If Kraftwerk were African.

How is life working with the Ed Rec crew? Is this the life you expected as
a child?
Life is good, thanks. It's all about making music and having fun.
Exactly what I hoped it to be as a teenager.

What are some other talents you have? And when/how did you discover these?
I'm an amazing jamaican Dancehall dancer, along with Gaspard from
Justice. We practice all the time. We won contests and stuff. I also
cook. If I could open a place where you could eat a Mehdi dish, and
dagger to the latest dub-plate, now that would be my ultimate goal.

What equipment do you use?
Bongos, mainly. And a cowbell, sometimes.

What is your favorite aspect of being a musician?
I really like that Platinum frequent flyer miles card that I got from
Air France. It gives me that 'upper-class' feeling that I always
strived for. I still get the 'arab-looking-suspicious' search at
security though, but I also kinda like it. I keep it real, if you may.

What is your favorite song right now?
Right now, 'Man Of The Year' by DRAKE.

From the fans...
Hey guys, to quote Mariah Carey: "I love my fans".

What is your next big project with Ed Banger?
Working on a new haircut right now. Trust me, it ain't easy.

Where do you think electro is headed?
To the East brother, to the East.

Favorite VST Plugin?
Spankwire, hands down. Note: That's porn. lol. --Prez

Thanks so much DJ Mehdi, I look forward to hearing back from you soon,
Prez
Thank you Prez, my pleasure---
Mehdi.

Rock your blogging DJ's
http://djmehdi.coolcats.fr/

I've never laughed so hard. Touche Mehdi... touche. Well, we couldn't milk any secrets out of him, but hey, I made en effort! It was an honor, it really was, to just talk to him. Makes me feel so accomplished. *tear*

Alright, now some party favors. Here's DJ Mehdi's spin on Busy P's To Protect and Entertain. It's good, it's some of the best Hip Hop I've ever heard, actually. I frequently blast this stuff (along with the rest of Pedrophilia - EP when I'm driving.

Busy P ft Murs - To Protect and Entertain (DJ Mehdi 99Rap Mix) [iTunes]








And... a nice mp3 players chock full of Mehdi's new "Red Black & Blue," courtesy of his manager.

(Update: Player wasn't working anymore, so in it's place is the video for Signatune.)



Enjoy, I know I did.
Prez

PS - Can I let out a scream of excitement now? Yes? AAHHHHHHHHHHH!!!!!!


RIP DJ Mehdi

Monday, 5 September 2011

Warped Leftovers One

Looking back, there's been more than a few releases I was going to put into the Warped History posts, but then I remembered they weren't on Warp at the time of release. And that's why I'm here, because this stuff is too quality to leave un-posted.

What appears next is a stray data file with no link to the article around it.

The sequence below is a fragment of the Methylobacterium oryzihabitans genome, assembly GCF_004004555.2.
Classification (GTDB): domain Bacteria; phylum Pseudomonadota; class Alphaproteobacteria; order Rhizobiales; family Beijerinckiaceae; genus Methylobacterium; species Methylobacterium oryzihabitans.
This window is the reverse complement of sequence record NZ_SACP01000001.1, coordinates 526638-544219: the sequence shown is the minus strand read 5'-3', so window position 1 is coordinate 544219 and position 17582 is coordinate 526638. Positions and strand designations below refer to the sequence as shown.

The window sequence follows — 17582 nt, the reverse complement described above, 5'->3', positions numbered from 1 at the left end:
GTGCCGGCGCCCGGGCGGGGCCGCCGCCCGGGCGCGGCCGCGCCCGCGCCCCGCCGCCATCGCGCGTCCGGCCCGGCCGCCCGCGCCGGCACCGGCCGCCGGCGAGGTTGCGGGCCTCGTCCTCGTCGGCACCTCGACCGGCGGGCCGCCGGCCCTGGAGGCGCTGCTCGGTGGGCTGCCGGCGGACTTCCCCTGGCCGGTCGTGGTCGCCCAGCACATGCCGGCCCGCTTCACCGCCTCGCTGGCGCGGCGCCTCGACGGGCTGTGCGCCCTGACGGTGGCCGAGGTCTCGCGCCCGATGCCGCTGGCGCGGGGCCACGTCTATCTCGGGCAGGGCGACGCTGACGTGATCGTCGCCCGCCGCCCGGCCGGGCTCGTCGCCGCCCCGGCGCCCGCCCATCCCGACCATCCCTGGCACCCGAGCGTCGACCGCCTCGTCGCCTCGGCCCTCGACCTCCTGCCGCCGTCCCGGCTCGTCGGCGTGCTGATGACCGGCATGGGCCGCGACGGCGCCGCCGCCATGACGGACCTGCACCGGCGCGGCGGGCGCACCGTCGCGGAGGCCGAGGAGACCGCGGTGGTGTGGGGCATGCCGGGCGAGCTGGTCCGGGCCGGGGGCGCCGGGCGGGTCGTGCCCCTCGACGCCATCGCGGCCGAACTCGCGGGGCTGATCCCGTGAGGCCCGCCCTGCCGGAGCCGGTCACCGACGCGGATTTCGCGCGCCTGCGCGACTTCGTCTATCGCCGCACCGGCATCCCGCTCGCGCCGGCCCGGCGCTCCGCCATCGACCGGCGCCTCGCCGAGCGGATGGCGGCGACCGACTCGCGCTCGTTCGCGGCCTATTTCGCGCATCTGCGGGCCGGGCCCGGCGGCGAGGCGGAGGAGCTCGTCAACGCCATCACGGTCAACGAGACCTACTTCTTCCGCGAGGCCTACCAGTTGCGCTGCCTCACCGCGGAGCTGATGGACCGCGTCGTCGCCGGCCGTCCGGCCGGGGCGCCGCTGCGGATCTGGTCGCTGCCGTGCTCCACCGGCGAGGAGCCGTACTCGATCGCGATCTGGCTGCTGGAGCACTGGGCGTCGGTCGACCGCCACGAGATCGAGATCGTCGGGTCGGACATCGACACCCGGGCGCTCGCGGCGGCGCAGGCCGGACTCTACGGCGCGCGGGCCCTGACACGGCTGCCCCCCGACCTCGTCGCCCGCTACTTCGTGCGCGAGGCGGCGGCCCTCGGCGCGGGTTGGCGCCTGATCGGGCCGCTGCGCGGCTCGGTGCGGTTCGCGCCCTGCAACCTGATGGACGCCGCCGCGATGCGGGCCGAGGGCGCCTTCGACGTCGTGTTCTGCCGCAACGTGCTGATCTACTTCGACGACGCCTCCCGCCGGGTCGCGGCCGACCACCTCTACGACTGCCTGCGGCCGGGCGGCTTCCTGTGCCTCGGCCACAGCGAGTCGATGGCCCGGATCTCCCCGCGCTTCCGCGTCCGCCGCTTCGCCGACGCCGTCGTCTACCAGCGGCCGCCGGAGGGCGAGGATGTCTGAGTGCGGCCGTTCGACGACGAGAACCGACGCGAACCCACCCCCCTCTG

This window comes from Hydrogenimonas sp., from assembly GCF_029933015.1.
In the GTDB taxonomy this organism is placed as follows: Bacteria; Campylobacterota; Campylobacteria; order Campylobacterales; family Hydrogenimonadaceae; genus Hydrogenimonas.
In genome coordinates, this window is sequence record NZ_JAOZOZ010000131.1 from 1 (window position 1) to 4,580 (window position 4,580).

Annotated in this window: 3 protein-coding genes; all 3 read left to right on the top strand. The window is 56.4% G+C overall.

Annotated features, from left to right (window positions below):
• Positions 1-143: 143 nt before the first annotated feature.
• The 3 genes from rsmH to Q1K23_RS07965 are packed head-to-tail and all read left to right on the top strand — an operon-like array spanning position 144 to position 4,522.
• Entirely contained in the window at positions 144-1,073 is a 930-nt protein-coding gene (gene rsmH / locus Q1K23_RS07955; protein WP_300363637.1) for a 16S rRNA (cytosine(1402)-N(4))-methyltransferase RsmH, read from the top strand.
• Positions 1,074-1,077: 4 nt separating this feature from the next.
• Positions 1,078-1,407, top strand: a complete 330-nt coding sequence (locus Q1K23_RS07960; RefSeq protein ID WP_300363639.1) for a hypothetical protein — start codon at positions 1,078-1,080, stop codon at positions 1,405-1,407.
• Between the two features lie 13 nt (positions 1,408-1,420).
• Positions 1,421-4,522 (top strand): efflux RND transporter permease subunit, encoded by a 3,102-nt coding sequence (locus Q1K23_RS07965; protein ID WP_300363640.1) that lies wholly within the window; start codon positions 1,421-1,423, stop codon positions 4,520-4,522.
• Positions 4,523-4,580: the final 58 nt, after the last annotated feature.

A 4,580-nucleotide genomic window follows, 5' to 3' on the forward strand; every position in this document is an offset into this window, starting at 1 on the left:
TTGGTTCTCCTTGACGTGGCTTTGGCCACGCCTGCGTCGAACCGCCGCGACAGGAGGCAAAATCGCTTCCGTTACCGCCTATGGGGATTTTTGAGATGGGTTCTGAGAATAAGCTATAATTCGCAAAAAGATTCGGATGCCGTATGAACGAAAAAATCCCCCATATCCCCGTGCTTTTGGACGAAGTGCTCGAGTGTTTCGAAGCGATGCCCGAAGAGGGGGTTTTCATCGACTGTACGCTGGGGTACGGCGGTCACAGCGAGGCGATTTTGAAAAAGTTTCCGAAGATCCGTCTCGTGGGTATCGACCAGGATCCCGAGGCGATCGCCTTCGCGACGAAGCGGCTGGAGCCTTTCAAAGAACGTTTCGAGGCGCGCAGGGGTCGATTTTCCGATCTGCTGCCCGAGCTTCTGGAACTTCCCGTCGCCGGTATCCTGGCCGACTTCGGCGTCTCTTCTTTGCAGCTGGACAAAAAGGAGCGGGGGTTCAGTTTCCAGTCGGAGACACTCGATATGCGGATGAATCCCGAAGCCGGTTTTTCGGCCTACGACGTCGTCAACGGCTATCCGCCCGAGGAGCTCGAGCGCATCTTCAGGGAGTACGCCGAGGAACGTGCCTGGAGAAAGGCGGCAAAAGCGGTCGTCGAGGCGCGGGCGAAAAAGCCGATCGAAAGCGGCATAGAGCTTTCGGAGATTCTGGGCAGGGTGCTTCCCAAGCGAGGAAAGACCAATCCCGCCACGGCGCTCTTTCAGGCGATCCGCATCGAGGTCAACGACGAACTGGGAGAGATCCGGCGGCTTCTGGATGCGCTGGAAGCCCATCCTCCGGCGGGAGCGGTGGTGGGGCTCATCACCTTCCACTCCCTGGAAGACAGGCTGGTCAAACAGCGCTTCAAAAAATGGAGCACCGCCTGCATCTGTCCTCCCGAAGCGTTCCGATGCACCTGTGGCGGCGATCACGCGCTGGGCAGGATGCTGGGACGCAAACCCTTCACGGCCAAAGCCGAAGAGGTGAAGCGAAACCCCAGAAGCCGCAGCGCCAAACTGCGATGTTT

AFX's Selected Ambient Works 85-92 was released on Belgian label R&S Records, and it's an amazing album considering when it was recorded (1985-1992, hence the title) and the fuzzy mix of analogue equipment, old school drum machines and swooping synths still sounds fresh today, and it was absolutely revolutionary at the time. Take for example Xtal. I love this track so much, the sampled voice flows smoothly throughout and those synths coming in at 1:50 kill me every time.



I've posted this next track before, it's a great example of the album's elements, being upbeat while remaining fairly chilled. and I dare you to not like that opening melody :).



I wouldn't say I have an overall favourite, but Ageispolis comes damn close. there's not much to say about it than what I've already said. Heavenly synths, low bass and so on, enjoy.



Moving into quasi-dancefloor territory is this track, the intro is something else, slowly leading you on until the drop happens. And it's bloody fantastic.



another great showcase of tech this one (listen, try and guess all the equipment!), it's what we've come to expect so far, only with a layer of acid drizzled on top. Gorgeous.



My final pick is a real testament to AFX's skills, managing to keep probably the most simple melody/bass/beats combo of the album fresh for about 7 and a half minutes. you'll have listend to it all before you know it.



And that's all from me, I know I haven't written alot about the tracks like I normally do but, as cliché as it sounds, I felt I didn't need to. It's a fantastic album (that and the tracks are hard to describe anyways :P). Also bear in mind this was recorded between 1985 and 1992, meaning the oldest tracks on here (only one I remember from '85 is Ageispolis) are TWENTY FIVE YEARS OLD and he was only 14 at the time to boot. Like it or not, you gotta admit that's pretty amazing.

Beep Boop,
-Claude Van Foxbat

Wednesday, 10 August 2011

A Very Warped History 11: 2003